Free Autism Webinars Each Month

The Out-of-Sync Child: How Sensory Processing Disorder Affects Kids with ASD

This webinar helps parents, teachers, and other caregivers how to provide fun sensory-motor experiences to address sensory needs and help them participate and communicate with their peers – in general education or special education classrooms, on the playground, and at home.

Carol Kranowitz

Attend The Event Here

Date: Tuesday, January 18, 2011

Time: 6PM Pacific Time (9pm Eastern)

Topic: The Out-of-Sync Child: How Sensory Processing Disorder Affects Kids with ASD
Speaker: Carol Kranowitz

Description: Most children with autism are “out-of-sync,” withdrawing from physical contact, refusing to participate in everyday activities, or responding in unusual ways to sensations of touch, movement, sight and sound.   These children don’t behave as we expect — not because they WON’T, but because they CAN’T.   The underlying reason is Sensory Processing Disorder (SPD), a developmental problem causing inefficient processing of sensory messages that come from their bodies and surroundings.  Parents, teachers, and other caregivers can provide fun sensory-motor experiences to address autistic children’s sensory needs and help them participate and communicate with their peers – in general education or special education classrooms, on the playground, and at home.

41 replies on “The Out-of-Sync Child: How Sensory Processing Disorder Affects Kids with ASD”

Very sad that I missed it! Is there going to be another topic similar for preschool children. I work as an Education Resource Specialist for Head Start.

My six year old daughter will not keep her socks and shoes on. She has been doing this since she was 2yrs old. What can I do? Also, she is a very picky eater. How can I get her to try new foods? Would theraputic listening help my daughter who is on the autism spectrum. She is very sensitive to some noises.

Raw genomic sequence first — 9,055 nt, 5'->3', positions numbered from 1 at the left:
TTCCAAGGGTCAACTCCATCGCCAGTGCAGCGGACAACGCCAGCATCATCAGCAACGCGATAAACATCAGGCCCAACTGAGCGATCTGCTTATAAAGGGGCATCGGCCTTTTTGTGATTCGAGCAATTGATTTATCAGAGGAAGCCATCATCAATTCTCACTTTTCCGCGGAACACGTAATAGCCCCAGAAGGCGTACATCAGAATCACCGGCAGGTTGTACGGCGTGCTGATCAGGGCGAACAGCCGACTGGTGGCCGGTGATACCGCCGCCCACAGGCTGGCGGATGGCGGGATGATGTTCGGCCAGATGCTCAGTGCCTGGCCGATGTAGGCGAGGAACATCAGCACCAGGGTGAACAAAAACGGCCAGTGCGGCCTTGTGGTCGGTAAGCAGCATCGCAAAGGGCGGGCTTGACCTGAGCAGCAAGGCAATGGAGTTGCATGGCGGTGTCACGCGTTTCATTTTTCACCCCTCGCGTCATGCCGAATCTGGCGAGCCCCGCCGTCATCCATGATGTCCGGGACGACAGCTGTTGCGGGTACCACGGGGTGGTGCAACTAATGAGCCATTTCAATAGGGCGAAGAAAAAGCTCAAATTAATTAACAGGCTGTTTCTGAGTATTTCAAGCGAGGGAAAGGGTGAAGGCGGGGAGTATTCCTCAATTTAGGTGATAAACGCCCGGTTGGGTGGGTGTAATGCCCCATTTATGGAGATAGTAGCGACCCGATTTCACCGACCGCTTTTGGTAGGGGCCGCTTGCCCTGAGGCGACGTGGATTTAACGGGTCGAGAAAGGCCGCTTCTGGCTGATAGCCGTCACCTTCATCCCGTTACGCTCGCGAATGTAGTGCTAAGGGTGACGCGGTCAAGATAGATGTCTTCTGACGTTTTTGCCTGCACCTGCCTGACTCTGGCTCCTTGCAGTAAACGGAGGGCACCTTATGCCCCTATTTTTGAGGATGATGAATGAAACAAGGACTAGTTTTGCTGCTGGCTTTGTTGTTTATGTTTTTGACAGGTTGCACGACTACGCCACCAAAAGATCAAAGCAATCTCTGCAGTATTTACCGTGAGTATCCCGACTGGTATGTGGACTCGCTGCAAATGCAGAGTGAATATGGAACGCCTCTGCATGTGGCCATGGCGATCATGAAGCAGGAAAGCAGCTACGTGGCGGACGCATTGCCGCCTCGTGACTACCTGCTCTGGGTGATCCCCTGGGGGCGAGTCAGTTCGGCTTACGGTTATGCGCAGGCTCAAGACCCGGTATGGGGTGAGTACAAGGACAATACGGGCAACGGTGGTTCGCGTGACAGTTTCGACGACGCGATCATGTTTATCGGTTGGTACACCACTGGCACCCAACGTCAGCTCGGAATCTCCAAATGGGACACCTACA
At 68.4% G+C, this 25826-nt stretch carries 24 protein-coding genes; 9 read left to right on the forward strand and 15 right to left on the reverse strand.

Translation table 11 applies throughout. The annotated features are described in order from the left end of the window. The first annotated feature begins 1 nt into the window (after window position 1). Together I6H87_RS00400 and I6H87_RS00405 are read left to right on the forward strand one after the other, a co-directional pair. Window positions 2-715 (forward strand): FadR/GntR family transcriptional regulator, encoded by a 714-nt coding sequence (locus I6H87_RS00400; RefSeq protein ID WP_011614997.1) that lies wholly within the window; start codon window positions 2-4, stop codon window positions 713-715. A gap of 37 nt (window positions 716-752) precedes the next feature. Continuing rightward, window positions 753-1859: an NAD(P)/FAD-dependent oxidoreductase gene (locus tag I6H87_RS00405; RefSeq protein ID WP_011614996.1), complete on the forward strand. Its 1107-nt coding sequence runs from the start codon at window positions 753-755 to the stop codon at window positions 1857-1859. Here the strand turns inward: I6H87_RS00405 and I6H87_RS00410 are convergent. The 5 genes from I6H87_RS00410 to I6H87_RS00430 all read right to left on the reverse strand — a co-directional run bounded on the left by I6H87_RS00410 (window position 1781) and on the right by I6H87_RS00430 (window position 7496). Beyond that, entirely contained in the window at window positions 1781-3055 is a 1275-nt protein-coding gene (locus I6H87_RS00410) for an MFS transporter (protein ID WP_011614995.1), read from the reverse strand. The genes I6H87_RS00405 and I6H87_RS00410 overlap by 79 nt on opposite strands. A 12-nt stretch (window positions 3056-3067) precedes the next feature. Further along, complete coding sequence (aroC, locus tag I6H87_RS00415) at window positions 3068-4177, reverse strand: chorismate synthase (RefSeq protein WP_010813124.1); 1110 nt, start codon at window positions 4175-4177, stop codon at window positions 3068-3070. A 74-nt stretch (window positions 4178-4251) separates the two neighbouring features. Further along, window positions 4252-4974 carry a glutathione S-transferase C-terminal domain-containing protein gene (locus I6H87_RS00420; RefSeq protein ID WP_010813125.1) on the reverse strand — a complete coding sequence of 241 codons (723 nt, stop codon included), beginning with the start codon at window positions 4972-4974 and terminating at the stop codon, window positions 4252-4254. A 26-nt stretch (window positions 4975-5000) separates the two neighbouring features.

A wonderful topic that is not talked about enough! My question is: How can we get educators to understand the importance of sensory breaks?

This is so awesome to be able to participate in this session, especially at no cost. As a parent, my resources are limited…
I have read The Out of Sync Child, and I am a parent of a kiddo with these issues. In the early days of our dx, 7 years ago, I read as much as I could get my hands on, and have sat-in on hours of OT and ST therapy sessions. I believe that there are always new things to learn, no matter how much you think you know, so I am really looking forward to this webinar!

Carol is amazing! Carol addresses all the issues parents and teachers are dealing with in a fun and energetic way. A must see for any and all interested in better understanding sensory processing!

By far, the Out-of-Sync Child should be one of the first books read by a family that has just heard that their child has a diagnosis of Autism Spectrum Disorder. The author paints a picture of what the child is really going through and what it looks like.

Many actions the child presents are most likely misunderstood and as a result, not acted on correctly, or worse, reacted on or treated as a bad behavior, thus resulting in a bad punishment. This book, as well as The Out-of-Sync Child Has Fun are the beginning to bring understanding about what these children on the spectrum are going through in “OUR world,” all the while trying to just get along in “THEIR world.”

This webinar should prove to be an enlightening evening for all those that choose to take in this presentation.

Patrick J. Mader

I wanted to know about a detox for autism I have a 15yr old son with autism and I was wondering if there is a detox that will help clean out his system.

I am a mother of a little girl with autism and we are still learning about how their world is different. As a parent and educator I would like to thank you for recommending a book that will help understand their world. My daughter is 11 and I would like to know if we should not allow her to have anymore immunizations and how far we should take the diet advice. (I guess I have 2 questions0. Thank you, Rhonda

It’s been a long journey for my 8 year old and a hard and painful one for us parents as we faught to get his needs met. Thank you for bringing this out to the world so they will know and understand These Children aren’t bad just diffrent.

I’m very excited about this upcoming webinar! I read the book some time ago and it really helped me understand some of my 9 year old son with Autism sensory issues. I have a feeling that I will be re-reading this book very soon…Thanks!

Libby McClure, My son takes his shoes and socks off too…..He like the was the floor, grass or anything feel on his feel….so they get older a lot of that will change….By staying on my son about keeping his shoes on he only take them off in the house and when we play outside in the grass…….Right now he eat a lot of foods because I mostly always gave him what my family were eating….I know it’s hard but you can’t give up…….Ieasha